Scammers Used SeekingAlpha for Bogus Stock Promotions, SEC SaysBy
Regulator fines firms that made payments to article writers
Authors received compensation for publishing bullish research
SeekingAlpha.com tries to ensure that research published on its popular investing website is unbiased by requiring writers to disclose whether they’ve been paid for touting stocks. But U.S. regulators say there’s an easy work around: lying.
On Monday, the Securities and Exchange Commission sued 27 individuals and companies for their involvement in hundreds of conflicted articles that appeared on SeekingAlpha and other sites. The authors checked a box that said they hadn’t been compensated, concealing the payments they’d received from stock promoters, the SEC said in a statement.
To hide their identities, writers used multiple pseudonyms, even creating separate personas who claimed to have 20 years of investing experience. At one promotion company, writers even signed a contract forbidding them from disclosing their compensation. SeekingAlpha wasn’t accused of any wrongdoing.
“These companies, promoters, and writers allegedly misled investors by disguising paid promotions as objective and independent analysis,” Stephanie Avakian, acting head of SEC enforcement said in the statement.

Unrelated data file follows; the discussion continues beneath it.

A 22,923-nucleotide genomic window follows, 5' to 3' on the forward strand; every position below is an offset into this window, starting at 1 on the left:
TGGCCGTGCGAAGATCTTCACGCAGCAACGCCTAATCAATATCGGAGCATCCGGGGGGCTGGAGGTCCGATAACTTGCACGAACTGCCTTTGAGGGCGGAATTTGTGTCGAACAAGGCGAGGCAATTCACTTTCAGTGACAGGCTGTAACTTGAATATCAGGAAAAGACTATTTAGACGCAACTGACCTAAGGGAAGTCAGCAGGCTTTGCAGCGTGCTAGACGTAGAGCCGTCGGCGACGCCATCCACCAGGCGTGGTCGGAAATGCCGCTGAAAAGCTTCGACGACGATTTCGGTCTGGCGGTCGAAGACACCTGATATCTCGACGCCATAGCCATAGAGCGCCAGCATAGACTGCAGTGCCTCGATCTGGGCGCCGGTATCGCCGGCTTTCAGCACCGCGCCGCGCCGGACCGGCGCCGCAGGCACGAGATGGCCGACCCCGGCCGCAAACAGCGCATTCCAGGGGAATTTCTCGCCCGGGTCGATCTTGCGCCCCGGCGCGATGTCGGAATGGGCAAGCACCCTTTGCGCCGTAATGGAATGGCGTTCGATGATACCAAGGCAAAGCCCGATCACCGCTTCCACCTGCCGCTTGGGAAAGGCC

$3 Million Settlement
The SEC brought enforcement cases against three companies, seven firms involved in promoting stocks, two corporate chief executive officers, nine article writers and six other individuals. The regulator has agreed to some settlements, with one individual accused of violating securities laws paying almost $3 million.
The alleged improper conduct ended in 2014, legal orders filed by the SEC show. In 2012, SeekingAlpha barred the publication of articles for which writers had received compensation, according to the SEC.
“Our system documents all authors’ claims to not having been compensated by third parties, and we maintain accurate records of all SeekingAlpha authors’ real-life identities,” SeekingAlpha Managing Editor Mike Taylor said in an emailed statement.
Promoting stocks is a hallmark of pump-and-dump schemes. The scam typically involves insiders buying shares for fractions of a cent, blasting out positive investment “analysis” to increase prices and then cashing in by selling shares.